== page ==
To describe smoking and alcohol consumption trends in patients with oral cavity cancer over the past 25 years.
Retrospective cohort study.
Single-institution tertiary care cancer center.
Patients with oral cancer treated primarily with surgery from 1985 to 2009. Patients with previous head and neck cancer were excluded.
Main Outcome Measures
The medical records of 1617 patients were reviewed. Patient demographics and details on smoking and alcohol consumption were recorded. Patients were divided in 5 different cohorts according to the year of initial surgery.
There were no differences in sex, age, or stage of disease among cohorts. Oral tongue was the most common subsite (49%). There was a progressive decrease in tobacco use; 80% in cohort 1 vs 60% in cohort 5 (P < .001). A decrease in the daily amount of tobacco used was also found; 55% of patients in cohort 1 smoked more than 1 pack per day compared with 30% in cohort 5 (P < .001). Alcohol consumption decreased from 80% in cohort 1 to 67% in cohort 5 (P < .007). The percentage of patients who consumed more than 3 drinks per day decreased from 23% in cohort 1 to 9% in cohort 5 (P < .001).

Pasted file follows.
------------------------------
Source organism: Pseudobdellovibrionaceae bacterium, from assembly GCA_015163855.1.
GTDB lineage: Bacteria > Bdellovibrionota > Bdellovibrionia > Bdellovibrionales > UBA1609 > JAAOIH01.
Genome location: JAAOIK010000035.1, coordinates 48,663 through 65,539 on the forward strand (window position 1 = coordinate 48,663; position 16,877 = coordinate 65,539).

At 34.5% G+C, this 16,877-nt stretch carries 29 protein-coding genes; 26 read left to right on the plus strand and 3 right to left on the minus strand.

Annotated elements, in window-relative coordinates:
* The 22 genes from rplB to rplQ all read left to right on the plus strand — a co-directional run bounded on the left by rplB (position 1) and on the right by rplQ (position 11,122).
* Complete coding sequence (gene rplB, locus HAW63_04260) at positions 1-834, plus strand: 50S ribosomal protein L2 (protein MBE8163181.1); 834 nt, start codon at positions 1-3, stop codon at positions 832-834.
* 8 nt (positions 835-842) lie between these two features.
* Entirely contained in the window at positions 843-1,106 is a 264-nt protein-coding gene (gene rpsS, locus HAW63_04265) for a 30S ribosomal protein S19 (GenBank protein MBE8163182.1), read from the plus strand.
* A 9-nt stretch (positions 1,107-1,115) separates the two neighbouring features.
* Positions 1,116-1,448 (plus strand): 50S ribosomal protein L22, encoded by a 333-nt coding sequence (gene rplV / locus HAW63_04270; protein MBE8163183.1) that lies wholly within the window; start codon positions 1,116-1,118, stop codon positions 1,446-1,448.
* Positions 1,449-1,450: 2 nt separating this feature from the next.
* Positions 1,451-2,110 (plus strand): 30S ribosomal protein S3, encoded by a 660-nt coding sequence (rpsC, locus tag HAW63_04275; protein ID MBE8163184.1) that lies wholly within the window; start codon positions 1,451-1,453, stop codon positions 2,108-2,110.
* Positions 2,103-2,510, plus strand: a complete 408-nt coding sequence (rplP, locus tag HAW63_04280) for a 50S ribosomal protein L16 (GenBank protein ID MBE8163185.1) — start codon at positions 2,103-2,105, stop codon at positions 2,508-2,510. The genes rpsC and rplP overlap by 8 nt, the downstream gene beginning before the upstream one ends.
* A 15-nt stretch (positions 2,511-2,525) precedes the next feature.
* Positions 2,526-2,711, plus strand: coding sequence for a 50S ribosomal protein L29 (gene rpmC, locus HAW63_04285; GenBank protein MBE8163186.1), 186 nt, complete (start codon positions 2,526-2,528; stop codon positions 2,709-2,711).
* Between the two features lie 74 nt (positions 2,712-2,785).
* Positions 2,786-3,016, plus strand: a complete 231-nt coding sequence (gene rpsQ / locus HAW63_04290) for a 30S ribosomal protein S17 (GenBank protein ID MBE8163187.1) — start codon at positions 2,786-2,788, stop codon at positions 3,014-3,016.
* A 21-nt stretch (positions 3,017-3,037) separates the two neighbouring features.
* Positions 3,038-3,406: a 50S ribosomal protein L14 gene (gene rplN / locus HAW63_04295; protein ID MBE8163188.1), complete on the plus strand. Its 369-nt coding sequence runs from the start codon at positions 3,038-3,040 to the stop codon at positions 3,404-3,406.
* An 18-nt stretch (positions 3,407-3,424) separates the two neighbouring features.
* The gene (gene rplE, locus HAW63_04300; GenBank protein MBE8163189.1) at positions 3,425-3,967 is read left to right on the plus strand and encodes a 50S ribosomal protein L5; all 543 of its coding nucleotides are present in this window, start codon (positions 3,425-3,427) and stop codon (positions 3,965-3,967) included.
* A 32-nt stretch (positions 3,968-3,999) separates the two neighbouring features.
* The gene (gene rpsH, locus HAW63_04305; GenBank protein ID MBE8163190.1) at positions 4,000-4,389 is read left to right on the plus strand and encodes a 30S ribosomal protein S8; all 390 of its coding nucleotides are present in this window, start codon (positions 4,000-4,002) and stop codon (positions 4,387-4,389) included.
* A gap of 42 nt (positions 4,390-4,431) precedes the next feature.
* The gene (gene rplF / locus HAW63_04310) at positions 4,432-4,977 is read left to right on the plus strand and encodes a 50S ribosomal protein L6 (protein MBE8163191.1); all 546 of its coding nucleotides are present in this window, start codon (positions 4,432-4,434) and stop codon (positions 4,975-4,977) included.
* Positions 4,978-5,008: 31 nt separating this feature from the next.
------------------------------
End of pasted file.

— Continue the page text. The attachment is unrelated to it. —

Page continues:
Over the past 25 years there has been a progressive decrease in the prevalence of tobacco and alcohol users in patients with oral cancer.